2022-23 Layton Emerging Composer Fellowship Winner Announced

Angus Davison Headshot 2
Angus Davison

The winner of the 2022-23 Layton Emerging Composer Fellowship is Sydney-based composer Angus Davison. 

Davison was the clear and unanimous winner of the Fellowship, taking the top spot in a field of high standard submissions. Competition was extremely fierce with over 50 submissions made, including a number of new applicants.

His submission was described as “both technically accomplished and creative”, demonstrating a “consistent sense of musical voice” and his compositions as “clever, polished and with a great sense of colour and shape” by the selection panel.

Davison said “it’s a great honour” to be selected as the next Layton Emerging Composing Fellow, and that “programs that support young artists both creatively and financially over an extended period of time are few and far between. I’m thrilled to be working with such phenomenal musicians and mentors, and I can’t wait to get started!”

Artistic Chair, Australia Ensemble UNSW Paul Stanhope said “we look forward to Angus’s forthcoming compositions as part of the fellowship and encourage all to apply again in future years.”

The Layton Emerging Composer Fellowship is valued at $10,000 for one year, for an Emerging Composer to write two works across the course of a 12-month period. The objective of the Fellowship is to foster greater engagement in and recognition of composition and chamber music activities at UNSW, and is made possible by the generous support of Emeritus Professor Roger Layton AM and Merrilyn Layton.

More Information: E: australia.ensemble@unsw.edu.au P: 02 9385 5243

Hi res images: https://drive.google.com/drive/folders/1_Iv4vlOtyLtLLFQE5ikzODrsacgMMYCy?usp=sharing

About The Layton Emerging Composer Fellowship

The Layton Emerging Composer Fellowship is open to early career composers (defined as being within the first 5-7 years of creative practice). Applicants were required to submit a portfolio of scores of at least three pieces of music, showcasing two of which must be purely instrumental (ie, no voices), one of which must be for chamber ensemble (up to 6 players), and one of which must be from the last three years; with audio material supporting the portfolio of submitted music scores. Applications were assessed in terms of their musical creativity, originality, and personality, and the demonstration of a high level of craft, technical competence; care and professionalism in the presentation of Scores in the portfolio.

About Angus Davison

Angus Davison composes music with 'bright energy' (Limelight), 'considerable poignancy' (The Mercury), and 'a respect for sound in itself' (Cut Common). His music is often inspired by human relationships with nature, inviting listeners to deepen their fascination for the world around them. Recent works have explored topics such as the religious life of worms, the absence of majestic views, thermonuclear fusion, and Newton's laws of motion.

Angus completed a Master of Music at the Sydney Conservatorium where he also attained First Class Honours following a Bachelor of Music at the Tasmanian Conservatorium. His awards include the Don Kay Scholarship, an Honours Scholarship, a Research Training Program Stipend, the Tasmanian Symphony Orchestra Student Composition Prize, Audience Choice Award at the 5th International Tampa Bay Symphony Orchestra Prize, and second place in the Jean Bogan and Willoughby Symphony young composer awards.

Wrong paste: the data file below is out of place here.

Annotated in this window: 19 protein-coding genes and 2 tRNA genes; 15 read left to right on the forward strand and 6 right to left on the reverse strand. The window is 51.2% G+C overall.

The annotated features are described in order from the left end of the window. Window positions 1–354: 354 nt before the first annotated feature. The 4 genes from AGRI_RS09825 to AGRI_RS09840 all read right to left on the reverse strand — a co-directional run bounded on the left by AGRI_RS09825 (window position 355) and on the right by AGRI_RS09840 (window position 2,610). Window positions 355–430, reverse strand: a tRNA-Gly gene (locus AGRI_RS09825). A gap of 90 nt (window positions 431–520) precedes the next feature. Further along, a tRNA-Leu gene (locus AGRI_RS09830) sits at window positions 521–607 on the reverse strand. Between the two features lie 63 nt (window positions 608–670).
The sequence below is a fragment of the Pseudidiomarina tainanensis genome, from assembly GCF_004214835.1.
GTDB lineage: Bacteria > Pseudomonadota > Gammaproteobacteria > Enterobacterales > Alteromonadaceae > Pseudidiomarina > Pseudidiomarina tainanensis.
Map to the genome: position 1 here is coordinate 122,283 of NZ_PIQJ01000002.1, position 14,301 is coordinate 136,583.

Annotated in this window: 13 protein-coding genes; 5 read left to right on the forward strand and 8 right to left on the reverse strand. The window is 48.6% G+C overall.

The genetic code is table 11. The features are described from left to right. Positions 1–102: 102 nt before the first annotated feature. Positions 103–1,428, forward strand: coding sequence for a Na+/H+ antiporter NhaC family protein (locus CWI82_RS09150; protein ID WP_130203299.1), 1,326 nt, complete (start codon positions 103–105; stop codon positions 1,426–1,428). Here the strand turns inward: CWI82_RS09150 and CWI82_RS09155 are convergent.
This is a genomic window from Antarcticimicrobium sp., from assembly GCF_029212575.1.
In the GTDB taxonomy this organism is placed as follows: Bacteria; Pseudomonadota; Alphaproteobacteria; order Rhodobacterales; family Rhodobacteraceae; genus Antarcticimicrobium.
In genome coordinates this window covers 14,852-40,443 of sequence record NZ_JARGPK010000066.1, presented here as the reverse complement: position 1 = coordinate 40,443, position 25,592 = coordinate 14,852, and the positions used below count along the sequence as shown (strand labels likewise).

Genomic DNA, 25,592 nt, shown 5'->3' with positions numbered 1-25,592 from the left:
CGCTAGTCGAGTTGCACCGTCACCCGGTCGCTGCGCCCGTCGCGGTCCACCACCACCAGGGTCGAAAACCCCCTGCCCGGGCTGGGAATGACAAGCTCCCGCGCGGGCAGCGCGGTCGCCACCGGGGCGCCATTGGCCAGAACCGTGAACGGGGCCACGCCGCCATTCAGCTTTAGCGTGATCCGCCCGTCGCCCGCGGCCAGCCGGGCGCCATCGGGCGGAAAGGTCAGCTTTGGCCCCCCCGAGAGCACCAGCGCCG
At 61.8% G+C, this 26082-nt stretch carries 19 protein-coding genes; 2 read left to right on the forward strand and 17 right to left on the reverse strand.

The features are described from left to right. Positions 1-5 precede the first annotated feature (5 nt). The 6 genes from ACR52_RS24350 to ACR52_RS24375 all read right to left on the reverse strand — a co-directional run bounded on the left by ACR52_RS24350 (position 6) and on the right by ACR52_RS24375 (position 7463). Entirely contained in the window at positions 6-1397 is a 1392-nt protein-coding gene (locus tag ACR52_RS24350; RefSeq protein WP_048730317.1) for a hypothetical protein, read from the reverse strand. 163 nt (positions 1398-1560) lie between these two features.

He has been selected for composer development programs including the Tasmanian Symphony Orchestra Australian Composers' School, the Melbourne Symphony Orchestra Cybec Program, the Ensemble Offspring Hatched Academy, the Omega Ensemble CoLAB Program, and Composing in the Wilderness.

Angus' music has been performed in Australia, Europe, and the US. Performers and commissioners of his work include the Melbourne and Tasmanian Symphony Orchestras, Ensemble Offspring, Corvus, the Ady Ensemble, Omega Ensemble, Barega Saxophone Quartet, and Michael Kieran Harvey among many others.

Angus is also a music educator and arts administrator. Based in Sydney, he tutors classes at the Sydney Conservatorium of Music and works in philanthropy for Ensemble Offspring.

About Australia Ensemble UNSW

The Australia Ensemble, resident at The University of New South Wales, was founded in 1980 following a proposal put to the University by Roger Covell and Murray Khouri. The group has long been widely recognised as this country's finest chamber music ensemble. Consisting of seven of Australia's leading instrumentalists, the Ensemble is able to engage other outstanding musicians to enable it to present some highly unusual and varied groupings of performers as well as the standard chamber music repertoire. The core activities of the Australia Ensemble UNSW are the annual subscription season and free concert and workshop series at UNSW, although it also frequently appears elsewhere for music societies and other organisations.

The Australia Ensemble UNSW has extensive experience in touring throughout Australia and overseas. It has appeared in every state of Australia for Musica Viva and other entrepreneurs and frequently appears in national music and chamber music festivals. The Ensemble has regularly toured internationally since 1982 and has performed in the USA, the UK, the Soviet Union, Germany, France, Switzerland, Austria, the Netherlands, Poland, New Zealand, Hong Kong, Japan, China, India, South America, South Korea, Vietnam and Thailand.